Preventable falls are one of the leading causes of injury and even early death for seniors. Despite this being a serious problem, there is no single cause for falls, and various factors can influence your fall risk.
A simple set of strategies to minimize your fall risk can be one of the most critical tools in preventing an unexpected tumble. Here are five easy-to-remember tips to prevent falls in and out of the home.
A tidy home is good for more than just hosting guests; it may even prevent an accident.
Among the many causes of falls, accidents like tripping on cords, rugs, and dog toys (or dogs) or slips on slick floors are some of the most common. Cultivating a simple practice of cleaning up spills on slippery floors, tidying up clutter on the ground, or covering or removing appliance cords can remove hazards from the home.
Bunched-up rugs or rugs without a non-slip underside are notorious for causing falls. Consider adding adhesive or removing area rugs from the home entirely. Similarly, installing a traction pad and grab bar in your shower or bath is a great idea, especially if you have a neurological disorder like vertigo or Parkinson’s or if you’ve fallen in the past.
If clutter is the cause of many falls, then poor lighting or unstable support surfaces are its partners in crime. It’s no secret that many of us have a harder time seeing as we age, especially in the dark. A poorly lit area, even if it is one you know well, can become dangerous when combined with any number of the hazards above.
Take time to audit your home for areas requiring nightlights, and keep a flashlight near your bed in case of a power outage. Solar-powered lamps are a great way to light outdoor walkways as well.
Suppose you are balance challenged or are living with chronic pain or injury. In that case, you likely know that having solid handrails on stairs or other stable support surfaces to rely on is vital to your safety. Have a child, grandchild, or friend do a walkthrough of your home to ensure that it is fall-safe and that all railing and support surfaces are adequately anchored in place.
Stairs can be tricky, and multiple-level homes require greater caution. If you live in an older home or a home with many stairs, ensure the stair edges are solid, sturdy, and safe. Consider installing carpet or stair nosing (a grip-friendly edge) to your stairs if necessary.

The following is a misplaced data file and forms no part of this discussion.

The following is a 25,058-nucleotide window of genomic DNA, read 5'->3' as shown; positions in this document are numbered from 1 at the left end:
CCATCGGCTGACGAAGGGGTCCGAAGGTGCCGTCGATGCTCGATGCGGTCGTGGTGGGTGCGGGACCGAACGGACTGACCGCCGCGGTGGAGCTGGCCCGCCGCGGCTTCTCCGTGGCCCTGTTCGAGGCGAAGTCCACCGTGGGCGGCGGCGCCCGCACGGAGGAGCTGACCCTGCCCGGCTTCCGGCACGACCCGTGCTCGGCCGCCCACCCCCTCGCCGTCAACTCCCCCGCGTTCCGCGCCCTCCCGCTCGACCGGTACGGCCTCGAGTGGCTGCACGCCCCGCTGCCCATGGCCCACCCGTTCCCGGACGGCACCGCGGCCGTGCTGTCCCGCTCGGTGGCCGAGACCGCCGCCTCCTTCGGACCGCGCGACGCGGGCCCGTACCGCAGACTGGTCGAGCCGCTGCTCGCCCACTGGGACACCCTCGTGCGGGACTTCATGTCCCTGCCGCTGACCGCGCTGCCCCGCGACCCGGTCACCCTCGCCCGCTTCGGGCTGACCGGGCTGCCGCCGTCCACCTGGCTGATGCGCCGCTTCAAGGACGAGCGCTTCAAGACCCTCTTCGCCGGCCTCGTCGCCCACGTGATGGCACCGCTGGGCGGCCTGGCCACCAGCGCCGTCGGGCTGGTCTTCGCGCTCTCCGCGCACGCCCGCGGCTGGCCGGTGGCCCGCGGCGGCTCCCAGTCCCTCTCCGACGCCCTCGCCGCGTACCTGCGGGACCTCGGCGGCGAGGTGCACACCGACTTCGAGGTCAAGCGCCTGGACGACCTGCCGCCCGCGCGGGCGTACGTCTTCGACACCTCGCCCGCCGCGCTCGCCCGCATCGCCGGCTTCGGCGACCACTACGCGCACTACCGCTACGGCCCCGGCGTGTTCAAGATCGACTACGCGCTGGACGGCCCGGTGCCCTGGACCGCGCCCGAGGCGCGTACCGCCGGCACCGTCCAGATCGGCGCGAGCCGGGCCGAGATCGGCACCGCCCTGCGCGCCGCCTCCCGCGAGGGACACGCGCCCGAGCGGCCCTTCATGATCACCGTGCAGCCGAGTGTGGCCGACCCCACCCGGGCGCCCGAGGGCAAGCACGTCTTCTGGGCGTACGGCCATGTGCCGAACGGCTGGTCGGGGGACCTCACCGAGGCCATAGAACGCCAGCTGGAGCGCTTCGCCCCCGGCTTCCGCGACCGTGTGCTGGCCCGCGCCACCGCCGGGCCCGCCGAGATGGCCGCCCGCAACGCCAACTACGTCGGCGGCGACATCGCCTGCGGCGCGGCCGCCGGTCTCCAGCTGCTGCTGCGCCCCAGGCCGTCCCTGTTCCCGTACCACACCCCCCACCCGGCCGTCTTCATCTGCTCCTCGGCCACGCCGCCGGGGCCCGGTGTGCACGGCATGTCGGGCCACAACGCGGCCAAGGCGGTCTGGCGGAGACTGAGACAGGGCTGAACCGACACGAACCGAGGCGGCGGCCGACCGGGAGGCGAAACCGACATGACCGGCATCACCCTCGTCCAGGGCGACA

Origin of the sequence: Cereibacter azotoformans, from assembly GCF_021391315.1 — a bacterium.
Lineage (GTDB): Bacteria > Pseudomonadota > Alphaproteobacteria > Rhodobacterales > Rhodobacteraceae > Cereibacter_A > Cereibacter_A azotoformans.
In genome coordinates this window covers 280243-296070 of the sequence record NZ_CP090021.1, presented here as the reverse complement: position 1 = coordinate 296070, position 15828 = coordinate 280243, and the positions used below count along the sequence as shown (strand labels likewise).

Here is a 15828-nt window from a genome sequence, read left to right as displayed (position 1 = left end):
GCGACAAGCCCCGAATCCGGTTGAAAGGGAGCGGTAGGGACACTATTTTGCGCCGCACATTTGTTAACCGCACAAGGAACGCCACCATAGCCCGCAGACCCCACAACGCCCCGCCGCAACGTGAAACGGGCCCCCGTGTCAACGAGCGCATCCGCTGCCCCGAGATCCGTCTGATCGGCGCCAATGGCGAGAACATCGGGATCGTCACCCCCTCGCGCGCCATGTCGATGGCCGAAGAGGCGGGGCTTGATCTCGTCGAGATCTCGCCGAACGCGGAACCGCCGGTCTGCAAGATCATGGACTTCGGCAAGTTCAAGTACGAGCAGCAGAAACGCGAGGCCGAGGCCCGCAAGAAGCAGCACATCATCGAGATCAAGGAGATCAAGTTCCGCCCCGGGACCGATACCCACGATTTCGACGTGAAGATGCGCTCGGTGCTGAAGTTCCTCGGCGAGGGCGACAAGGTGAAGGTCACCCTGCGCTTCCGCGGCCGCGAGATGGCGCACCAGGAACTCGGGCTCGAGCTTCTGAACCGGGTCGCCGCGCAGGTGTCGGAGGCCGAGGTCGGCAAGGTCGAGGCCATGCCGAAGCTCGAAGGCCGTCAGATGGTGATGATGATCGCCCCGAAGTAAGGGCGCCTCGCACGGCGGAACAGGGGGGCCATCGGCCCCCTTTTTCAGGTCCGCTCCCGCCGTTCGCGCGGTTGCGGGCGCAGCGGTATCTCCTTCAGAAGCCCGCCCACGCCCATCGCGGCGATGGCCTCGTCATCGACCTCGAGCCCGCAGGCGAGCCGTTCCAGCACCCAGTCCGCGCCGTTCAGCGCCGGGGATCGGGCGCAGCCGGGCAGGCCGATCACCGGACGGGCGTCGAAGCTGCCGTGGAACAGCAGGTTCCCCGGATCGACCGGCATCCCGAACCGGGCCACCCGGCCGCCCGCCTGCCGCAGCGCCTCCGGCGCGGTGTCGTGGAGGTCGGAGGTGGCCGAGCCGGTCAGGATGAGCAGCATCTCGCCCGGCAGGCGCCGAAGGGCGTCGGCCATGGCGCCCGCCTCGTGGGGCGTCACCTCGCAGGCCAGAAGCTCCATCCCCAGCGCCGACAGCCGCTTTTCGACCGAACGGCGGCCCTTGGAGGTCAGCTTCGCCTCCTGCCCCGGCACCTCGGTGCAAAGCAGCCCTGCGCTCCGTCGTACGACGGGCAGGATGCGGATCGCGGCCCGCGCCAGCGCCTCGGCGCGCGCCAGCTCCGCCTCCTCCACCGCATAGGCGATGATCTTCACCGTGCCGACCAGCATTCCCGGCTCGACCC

Although it may feel great to wear your favorite baggy sweatpants and a warm pair of socks on a Sunday, baggy clothing and socks can create a fall hazard, especially if your home has slick tile, linoleum, or wood floors.
Try to keep your feet, knees, and ankles free and clear from overly loose clothing. Consider purchasing a pair of house slippers with non-slip rubber soles to wear around your home.
Like many other parts of our bodies, our feet, and ankles tend to get stiffer and weaker as we get older, so wearing shoes with excessively high heels or thick soles can cause balance problems. If you are going to a nice dinner, consider bringing some flat-soled shoes to wear on the way home or if you encounter any unstable grassy or muddy areas.
Many kinds of exercise are helpful for older people, but explicitly training the muscles in your feet, legs, and hips to help you balance can be one of the best things you can do for fall prevention.
Here are three of our favorite exercises to keep your balance solid and steady:
Always practice balance exercises near a stable surface like a countertop or railing when possible. Stop if you feel pain or discomfort.
Visit Physioed.com for more medical fitness guidance including classes and other helpful information to keep you feeling good as you age.
Finally, it’s important to remember that you’re not in a battle against falls on your own. If you have fallen, or have come close to falling, talk to your doctor or someone you trust to explore options if the ones above don’t seem like enough. A doctor or physical therapist is your partner in preventing age-related injury.
It’s easy to think that it can’t happen to you, but preventable falls happen every day and can be catastrophic. Protect yourself by being prepared and adjusting your surroundings to keep you safe for many years to come.